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Fewer polling stations in provinces with more refugees

Fewer polling stations in provinces with more refugees

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On
Dec 10, 2017 - 09:10

 

KABUL (Pajhwok): The assessment and relocation of Polling Stations has been incomplete, with the number of Polling Stations cut in areas where more refugees have returned, Pajhwok Afghan News has reliably learnt.

The Independent Election Commission (IEC) says the process of assessing and relocating Polling Stations has been successfully completed to ensure the conduct of transparent polls.

At least 7,355 Polling Stations in 34 provinces have been evaluated and relocated ahead of the Wolesi Jirga and district council elections, scheduled to be held in July next year. 

According to the previous list dated three back to the presidential election, the number of Polling Stations was 7,180 but after the process of assessment and relocation, it increased to 7,355.

Based on the new assessment, the number of voters at each centre in Kabul is nearly 4,000. The number of voters at centre went up from 2,000 to 2,500 in 19 provinces and from 1,000 to 2,000 in five others.

Less than 1,000 eligible people will cast their ballots at a single centre.  The lowest number of voters in a voting center in Panjsher province has been recorded at 768.

Statistics show in most provinces the number of Polling Stations has surged. But, in some other provinces, the number has declined.

Another list of IEC indicates no major change in the number of Polling Stations in 15 provinces.

In Daikundi, Ghor, Bamyan, Helmand, Takhar, Faryab, Kunar, Zabul, Parwan, Samangan and Badghis provinces, 72 to 13 voter centres had been added.

In Nangarhar, Paktika, Kandahar, Heart, Paktia, Kapisa, Laghman, and Panjsher 41 to 11 voters centres had been removed.

As per the fresh assessment and relocation, a huge difference has surfaced in voter centres in 10 provinces.

The number of voter centres has fallen in the provinces where more refugees have returned.

In the past three years, 145,000 families (850,000 refugees) repatriated to Nangarhar, Paktika, Kandahar, Herat and Paktika provinces, where the number of voter centres has declined.

On the contrary, in Daikundi, Ghor, Takhar, Helmand and Bamyan provinces, where inhabitants have been internally displaced to other places, the number of Polling Stations had increased.

Over 2,000 families -- or 13,000 people -- have migrated from these provinces.

Information from the Ministry Refugee and Repatriation Affairs reflects 123,000 families have migrated to Nangarhar, 10,000 to Paktika, 3,250 to Kandahar, 267 to Herat and over 9,000 to Paktia in the past three years.

Provincial authorities say 120 families have migrated from Daikundi, 344 from Ghor, nearly 500 from Bamyan, over 300 from Helmand and around 950 from Takhar.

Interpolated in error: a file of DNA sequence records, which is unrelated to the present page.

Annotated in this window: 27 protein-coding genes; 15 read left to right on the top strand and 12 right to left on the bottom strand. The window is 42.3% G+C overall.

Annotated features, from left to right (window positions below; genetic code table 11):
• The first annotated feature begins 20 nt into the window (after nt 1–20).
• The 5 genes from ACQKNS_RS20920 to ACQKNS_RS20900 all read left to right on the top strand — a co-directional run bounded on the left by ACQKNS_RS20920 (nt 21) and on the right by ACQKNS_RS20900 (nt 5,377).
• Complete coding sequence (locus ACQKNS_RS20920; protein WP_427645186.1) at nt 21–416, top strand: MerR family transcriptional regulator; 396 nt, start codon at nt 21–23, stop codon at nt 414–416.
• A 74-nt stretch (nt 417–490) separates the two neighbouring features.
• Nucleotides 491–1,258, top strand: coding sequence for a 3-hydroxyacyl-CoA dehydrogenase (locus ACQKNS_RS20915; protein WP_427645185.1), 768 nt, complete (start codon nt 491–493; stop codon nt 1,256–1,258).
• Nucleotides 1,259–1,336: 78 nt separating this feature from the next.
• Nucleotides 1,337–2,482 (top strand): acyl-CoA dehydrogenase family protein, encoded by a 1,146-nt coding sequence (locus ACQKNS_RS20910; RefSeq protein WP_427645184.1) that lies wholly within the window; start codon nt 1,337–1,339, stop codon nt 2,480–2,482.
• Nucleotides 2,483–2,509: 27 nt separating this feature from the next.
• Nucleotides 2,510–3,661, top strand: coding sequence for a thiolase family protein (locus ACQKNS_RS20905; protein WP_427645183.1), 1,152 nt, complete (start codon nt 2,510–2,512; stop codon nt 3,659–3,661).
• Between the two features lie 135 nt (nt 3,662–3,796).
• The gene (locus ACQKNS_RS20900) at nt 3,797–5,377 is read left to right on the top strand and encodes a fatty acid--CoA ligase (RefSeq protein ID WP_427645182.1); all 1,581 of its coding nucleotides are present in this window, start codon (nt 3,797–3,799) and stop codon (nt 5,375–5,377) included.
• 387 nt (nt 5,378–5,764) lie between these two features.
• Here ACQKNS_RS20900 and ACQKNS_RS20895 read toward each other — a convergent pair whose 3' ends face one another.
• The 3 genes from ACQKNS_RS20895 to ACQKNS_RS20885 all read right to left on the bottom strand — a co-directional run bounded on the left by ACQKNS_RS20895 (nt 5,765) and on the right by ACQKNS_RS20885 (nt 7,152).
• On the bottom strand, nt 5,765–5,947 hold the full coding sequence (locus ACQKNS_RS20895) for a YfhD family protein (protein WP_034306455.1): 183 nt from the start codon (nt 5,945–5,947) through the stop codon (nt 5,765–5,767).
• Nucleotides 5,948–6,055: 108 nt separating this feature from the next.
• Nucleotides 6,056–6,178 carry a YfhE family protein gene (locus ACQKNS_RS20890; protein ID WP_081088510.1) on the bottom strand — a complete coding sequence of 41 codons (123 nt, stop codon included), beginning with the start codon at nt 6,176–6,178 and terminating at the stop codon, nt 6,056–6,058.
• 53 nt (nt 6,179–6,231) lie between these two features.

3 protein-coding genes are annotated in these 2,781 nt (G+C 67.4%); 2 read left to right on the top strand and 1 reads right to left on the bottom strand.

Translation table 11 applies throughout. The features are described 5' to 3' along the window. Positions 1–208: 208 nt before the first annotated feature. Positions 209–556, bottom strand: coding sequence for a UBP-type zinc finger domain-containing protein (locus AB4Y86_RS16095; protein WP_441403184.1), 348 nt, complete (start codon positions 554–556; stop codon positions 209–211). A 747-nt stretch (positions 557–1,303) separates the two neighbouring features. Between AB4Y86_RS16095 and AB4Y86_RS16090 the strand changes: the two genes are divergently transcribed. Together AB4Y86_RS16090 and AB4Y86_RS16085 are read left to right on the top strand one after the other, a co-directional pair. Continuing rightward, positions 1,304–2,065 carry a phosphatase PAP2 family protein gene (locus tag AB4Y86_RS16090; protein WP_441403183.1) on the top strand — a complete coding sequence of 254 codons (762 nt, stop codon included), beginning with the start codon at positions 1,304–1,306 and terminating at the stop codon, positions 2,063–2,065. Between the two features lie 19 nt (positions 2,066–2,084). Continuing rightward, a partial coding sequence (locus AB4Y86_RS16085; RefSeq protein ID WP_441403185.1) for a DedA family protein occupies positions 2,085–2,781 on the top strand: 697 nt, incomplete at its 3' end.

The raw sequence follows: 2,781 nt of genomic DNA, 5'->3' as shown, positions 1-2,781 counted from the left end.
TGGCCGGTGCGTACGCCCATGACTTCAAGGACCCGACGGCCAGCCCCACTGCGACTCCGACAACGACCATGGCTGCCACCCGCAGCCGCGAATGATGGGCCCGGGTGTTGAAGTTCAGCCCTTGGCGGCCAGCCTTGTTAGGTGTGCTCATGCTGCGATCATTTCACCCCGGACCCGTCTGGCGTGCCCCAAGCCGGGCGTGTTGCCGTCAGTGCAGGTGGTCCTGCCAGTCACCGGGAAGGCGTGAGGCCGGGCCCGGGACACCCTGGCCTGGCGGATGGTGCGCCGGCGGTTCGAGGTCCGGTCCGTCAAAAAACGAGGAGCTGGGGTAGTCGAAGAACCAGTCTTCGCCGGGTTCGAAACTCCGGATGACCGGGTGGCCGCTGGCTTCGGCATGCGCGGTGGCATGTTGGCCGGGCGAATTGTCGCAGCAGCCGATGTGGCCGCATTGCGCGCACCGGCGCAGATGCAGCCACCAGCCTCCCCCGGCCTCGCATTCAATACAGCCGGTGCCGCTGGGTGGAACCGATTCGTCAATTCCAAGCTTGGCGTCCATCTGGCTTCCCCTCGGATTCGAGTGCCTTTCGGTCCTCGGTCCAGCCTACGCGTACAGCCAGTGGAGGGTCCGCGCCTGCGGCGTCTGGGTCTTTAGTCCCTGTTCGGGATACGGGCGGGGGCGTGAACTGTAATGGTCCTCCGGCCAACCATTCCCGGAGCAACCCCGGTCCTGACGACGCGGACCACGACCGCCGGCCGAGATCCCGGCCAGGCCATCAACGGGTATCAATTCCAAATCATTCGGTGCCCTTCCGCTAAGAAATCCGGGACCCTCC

Reaction to the fresh assessment of polling stations by IEC

MP Aryan Youn alleged the fresh assessment and relocation of polling stations in Nangarhar had been politically motivated and driven by bias -- something that would trigger a strong public backlash.

The lawmaker pointed out that lack of professional people and political interference had allowed the mistakes to happen.

Provincial Council Secretary Zabihullah Zmarai accused IEC of unfair behaviour, saying the decline of polling stations in Nangarhar showed the panel had no information about the eastern province.

He added the fall in the number of polling stations had happened at a time when hundreds of thousands of refugees had come back to Nangarhar in recent years. The anomaly would harm the transparency of the upcoming elections, he warned.

Mohammad Yousuf Rashid, head of the Free and Fair Election Foundation of Afghanistan (FEFA), blamed the poll panel for ignoring balance in the relocation and assessment of polling stations.

“Under the law, polling stations should be identified on the basis of geographical location and exact number of voters. The IEC did not go through this process and identified the polling stations on the basis of assumption.

The IEC could not be reached for comments in this regard. But the Operation Department of the IEC told reporters the voter centre assessment failed to ensure balance among the centres in different provinces.

But a formal letter recently issued by the Operational Department to the IEC Secretariat hailed the assessment as a huge achievement under the current circumstances.

It is pertinent to mention the IEC has already launched the complaint registration process regarding the assessment and relocation of polling stations.

nh/mud

 

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